Tuesday 23 October 2018

Film Review: Suspiria (dir. Guadagnino, 2018)

From the Senso-referencing illicit romance of I Am Love (2009) to the enjoyably gaudy La Piscine remake A Bigger Splash (2015) there's no denying that Luca Guadagnino is a filmmaker who displays his Eurocentric cinephilia proudly in his work. The critical (over-)acclaim for Guadagnino's last feature, Call Me By Your Name (2017), must have emboldened him further, for with his new film, Suspiria, Guadagnino turns to his compatriot Dario Argento's giallo classic to fashion his most decadent piece of Euro art/trash yet.

Suspiria announces itself as no mere "remake" of Argento's film; rather, Guadagnino styles it "a cover version." At 2 hours 30 minutes, the film is almost an hour longer than its source, and often feels like an elaborately-orchestrated tone poem on selected aspects of the original, with a number of Guadagnino's own socio-political and historical concerns added into the mix, to questionable effect.

Ostentatiously structured in "Six Acts and an Epilogue," the film is set in 1977, the year that the original film was released, and that context is made central. Argento's basic premise is retained, the film focusing on the arrival of a young American girl, Susie Bannion (Dakota Johnson, here), at a dance academy in Berlin, where she soon finds that her fellow students are disappearing under mysterious circumstances.

However, Guadagnino incorporates many digressions and additions into this simple scenario. Among them is the context of Baader-Meinhof terrorist activity, which the disappearing student whom we meet in the opening scenes, Chloé Grace Moretz's Patricia, has possibly been involved in. The film begins with Patricia seeking the help of a psychiatrist, Dr. Klemperer (Tilda Swinton, unrecognisable and amusingly credited as one "Lutz Ebersdorf"), and then juxtaposes Klemperer's investigations into the strange activity at the school with Susie's experiences there. Susie comes under the tutelage of Madame Blanc (Swinton, again), a formidable figure who both welcomes and challenges the American abroad as a potential star dancer.

As a case study in creative adaptation, Suspiria undoubtedly has elements of interest. Notably, Guadagnino and his collaborators entirely re-think the visual scheme of the original, replacing Argento's luminously freaky colour palette (bright red walls to match the blood of victims) with an altogether muddier and more muted approach. Thom Yorke's whining, piano-led score is also a subtler, more insidious affair than the clanging, drill-to-the-skull music composed by Goblin for Argento.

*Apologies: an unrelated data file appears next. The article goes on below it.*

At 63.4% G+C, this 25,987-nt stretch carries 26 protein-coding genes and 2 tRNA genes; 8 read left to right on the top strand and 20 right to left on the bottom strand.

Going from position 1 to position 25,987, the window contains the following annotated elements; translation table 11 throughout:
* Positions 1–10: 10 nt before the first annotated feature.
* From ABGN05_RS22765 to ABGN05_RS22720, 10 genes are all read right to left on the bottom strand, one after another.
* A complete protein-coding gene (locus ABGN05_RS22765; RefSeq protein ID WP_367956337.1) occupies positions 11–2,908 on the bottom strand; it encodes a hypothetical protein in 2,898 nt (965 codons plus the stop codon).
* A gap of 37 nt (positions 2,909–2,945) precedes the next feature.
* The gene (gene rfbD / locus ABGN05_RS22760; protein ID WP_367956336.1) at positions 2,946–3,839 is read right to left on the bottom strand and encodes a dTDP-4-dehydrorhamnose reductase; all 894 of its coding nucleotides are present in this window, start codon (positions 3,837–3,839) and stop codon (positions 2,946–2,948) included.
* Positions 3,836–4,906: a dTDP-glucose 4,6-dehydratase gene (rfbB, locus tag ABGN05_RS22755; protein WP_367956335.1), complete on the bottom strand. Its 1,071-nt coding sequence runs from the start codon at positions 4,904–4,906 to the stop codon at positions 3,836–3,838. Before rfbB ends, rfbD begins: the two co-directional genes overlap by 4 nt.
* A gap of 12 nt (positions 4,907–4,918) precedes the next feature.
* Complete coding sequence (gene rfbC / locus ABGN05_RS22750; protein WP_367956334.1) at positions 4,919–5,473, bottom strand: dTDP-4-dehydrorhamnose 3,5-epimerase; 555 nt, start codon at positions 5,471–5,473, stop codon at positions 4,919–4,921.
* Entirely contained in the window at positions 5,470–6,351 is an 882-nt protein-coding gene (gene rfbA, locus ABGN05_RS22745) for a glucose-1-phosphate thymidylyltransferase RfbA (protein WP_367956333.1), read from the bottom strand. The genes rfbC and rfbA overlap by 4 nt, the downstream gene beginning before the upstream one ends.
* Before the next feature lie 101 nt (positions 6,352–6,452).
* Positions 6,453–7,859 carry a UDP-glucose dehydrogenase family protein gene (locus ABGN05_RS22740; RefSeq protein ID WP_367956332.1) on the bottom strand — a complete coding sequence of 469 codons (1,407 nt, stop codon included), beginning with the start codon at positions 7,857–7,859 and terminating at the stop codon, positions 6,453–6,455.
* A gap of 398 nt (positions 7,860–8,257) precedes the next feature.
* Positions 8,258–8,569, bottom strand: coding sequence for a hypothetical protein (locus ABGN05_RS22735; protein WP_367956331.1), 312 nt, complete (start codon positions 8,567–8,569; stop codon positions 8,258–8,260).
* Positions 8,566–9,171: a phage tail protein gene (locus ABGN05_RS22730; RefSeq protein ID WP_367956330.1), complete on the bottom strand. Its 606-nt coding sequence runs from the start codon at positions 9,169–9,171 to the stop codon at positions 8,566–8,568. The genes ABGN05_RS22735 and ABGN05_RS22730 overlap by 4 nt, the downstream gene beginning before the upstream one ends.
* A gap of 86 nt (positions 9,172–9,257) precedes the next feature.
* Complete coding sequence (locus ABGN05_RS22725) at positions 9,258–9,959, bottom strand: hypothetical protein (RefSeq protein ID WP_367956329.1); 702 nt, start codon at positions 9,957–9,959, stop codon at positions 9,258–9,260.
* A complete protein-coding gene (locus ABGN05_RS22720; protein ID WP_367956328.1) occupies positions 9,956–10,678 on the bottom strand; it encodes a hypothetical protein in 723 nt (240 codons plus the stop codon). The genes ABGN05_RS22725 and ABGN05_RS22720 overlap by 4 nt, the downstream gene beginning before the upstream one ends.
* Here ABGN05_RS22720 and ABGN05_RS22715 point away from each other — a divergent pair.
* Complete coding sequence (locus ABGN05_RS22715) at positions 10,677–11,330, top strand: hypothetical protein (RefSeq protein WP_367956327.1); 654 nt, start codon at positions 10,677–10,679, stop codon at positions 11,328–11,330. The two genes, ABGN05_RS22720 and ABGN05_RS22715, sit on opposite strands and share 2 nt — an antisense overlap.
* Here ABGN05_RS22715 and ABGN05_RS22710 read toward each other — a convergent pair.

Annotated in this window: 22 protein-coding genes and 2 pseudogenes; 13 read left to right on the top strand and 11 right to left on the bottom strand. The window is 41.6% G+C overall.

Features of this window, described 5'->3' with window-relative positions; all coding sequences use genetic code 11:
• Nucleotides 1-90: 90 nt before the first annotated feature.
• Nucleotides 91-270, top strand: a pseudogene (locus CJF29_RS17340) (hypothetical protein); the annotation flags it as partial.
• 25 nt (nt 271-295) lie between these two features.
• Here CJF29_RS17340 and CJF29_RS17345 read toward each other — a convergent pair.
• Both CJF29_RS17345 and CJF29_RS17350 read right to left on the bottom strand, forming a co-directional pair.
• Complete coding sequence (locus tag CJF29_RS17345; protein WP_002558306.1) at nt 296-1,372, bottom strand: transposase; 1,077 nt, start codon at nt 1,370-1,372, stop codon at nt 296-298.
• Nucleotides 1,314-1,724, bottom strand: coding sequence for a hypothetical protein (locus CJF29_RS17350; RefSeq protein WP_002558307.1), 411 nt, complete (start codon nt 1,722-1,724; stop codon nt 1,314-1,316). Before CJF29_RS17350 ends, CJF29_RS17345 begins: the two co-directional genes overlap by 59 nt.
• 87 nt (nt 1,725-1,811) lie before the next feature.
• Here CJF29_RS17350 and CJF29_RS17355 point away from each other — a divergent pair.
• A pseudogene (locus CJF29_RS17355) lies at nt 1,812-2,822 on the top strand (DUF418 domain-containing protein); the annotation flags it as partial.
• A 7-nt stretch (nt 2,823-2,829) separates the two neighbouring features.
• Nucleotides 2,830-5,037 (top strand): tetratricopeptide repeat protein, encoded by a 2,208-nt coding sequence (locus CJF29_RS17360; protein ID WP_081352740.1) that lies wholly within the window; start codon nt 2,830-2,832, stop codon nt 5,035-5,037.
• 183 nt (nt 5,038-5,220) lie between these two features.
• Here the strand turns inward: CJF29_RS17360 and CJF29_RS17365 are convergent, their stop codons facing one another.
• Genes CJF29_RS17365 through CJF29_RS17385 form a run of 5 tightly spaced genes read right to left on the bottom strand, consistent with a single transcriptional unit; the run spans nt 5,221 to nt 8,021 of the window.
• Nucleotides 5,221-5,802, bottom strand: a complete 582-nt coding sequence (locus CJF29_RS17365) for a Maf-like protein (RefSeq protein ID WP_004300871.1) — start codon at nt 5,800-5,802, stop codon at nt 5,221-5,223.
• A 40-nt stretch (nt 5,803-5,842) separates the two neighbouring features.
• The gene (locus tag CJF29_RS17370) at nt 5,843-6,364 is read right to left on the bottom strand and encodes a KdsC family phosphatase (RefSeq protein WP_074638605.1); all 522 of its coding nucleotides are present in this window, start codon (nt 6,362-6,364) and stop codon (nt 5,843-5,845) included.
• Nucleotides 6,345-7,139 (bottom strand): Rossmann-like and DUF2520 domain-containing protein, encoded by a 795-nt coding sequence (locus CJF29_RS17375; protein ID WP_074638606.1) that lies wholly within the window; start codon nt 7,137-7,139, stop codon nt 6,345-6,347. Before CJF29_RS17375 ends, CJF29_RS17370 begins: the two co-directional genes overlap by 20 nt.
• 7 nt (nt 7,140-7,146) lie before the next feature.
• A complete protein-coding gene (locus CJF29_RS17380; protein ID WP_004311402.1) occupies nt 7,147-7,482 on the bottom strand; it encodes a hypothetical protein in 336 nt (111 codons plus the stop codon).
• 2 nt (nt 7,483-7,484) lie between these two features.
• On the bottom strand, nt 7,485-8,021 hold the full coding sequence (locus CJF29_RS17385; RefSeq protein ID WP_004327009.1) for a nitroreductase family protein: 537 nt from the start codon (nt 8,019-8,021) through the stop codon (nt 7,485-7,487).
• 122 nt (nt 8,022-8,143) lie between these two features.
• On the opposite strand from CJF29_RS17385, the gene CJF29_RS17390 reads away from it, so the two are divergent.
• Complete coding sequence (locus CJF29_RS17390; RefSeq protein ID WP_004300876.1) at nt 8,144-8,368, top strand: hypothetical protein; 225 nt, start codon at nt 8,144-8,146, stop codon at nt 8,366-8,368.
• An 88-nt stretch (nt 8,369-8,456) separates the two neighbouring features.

Some sequences in the first half are shockingly effective, in particular one that intercuts Susie's dancing with the supernatural torture of another student. With its Pina Bausch-esque routines, the film is certainly more successful than the original in conveying a hallucinatory sense of dance and/as body horror throughout.

As the film progresses, though, Guadagnino's struggle to satisfactorily integrate the various strands becomes more apparent. Flashbacks to Susie's past in a repressive religious community add little to the overall design, while hints at Old World/New World tension are undeveloped. More problematic still is the use of WWII trauma, as the film takes a swerve into the area of Holocaust guilt that seems superficial, unilluminating, and even offensive. Elements of Lacanian psychoanalysis and references to art-horror classics like Andrzej Żuławski’s Possession (1981) (similarly set "by the wall" in a divided Berlin) also feel like garnishes on the material rather than integrated parts of the whole.

The casting of the film is canny and allusive. Following David Siegel and Scott McGehee’s The Deep End (2001), this is the second time that Swinton has taken on a role originated by Joan Bennett and, as always, she's a distinguished presence, even if lines like "When you dance the dance of another, you have to remake yourself in the image of its creator" might benefit from a campier delivery than she seems prepared to give them. Also reuniting with Guadagnino from A Bigger Splash, Johnson works hard in her demanding role, presenting a more complex heroine than the American innocent played by Jessica Harper in the original version. (Harper herself is given a cameo as Klemperer's wife here.)

Through these and the other female characters, Guadagnino appears to be making a statement of some sort about women's power as a malevolent or benevolent force, one that mobilises maternal archetypes. As such, it's easy to imagine the film in a Midnight Movie double-bill with Darren Aronofsky's mother! (2017), last year's similarly art- and gender-conscious horror extravaganza that polarised audiences as much as Suspiria is certain to. But the power dynamics here are much less absorbing, and while the ending seems intended to be cathartic and empowering, the film still leaves us with the anti-feminist image of older women as parasitic, diabolical creatures. An indulgence that comes close to being a folly, this new Suspiria ends up considerably less than the sum of its body parts.

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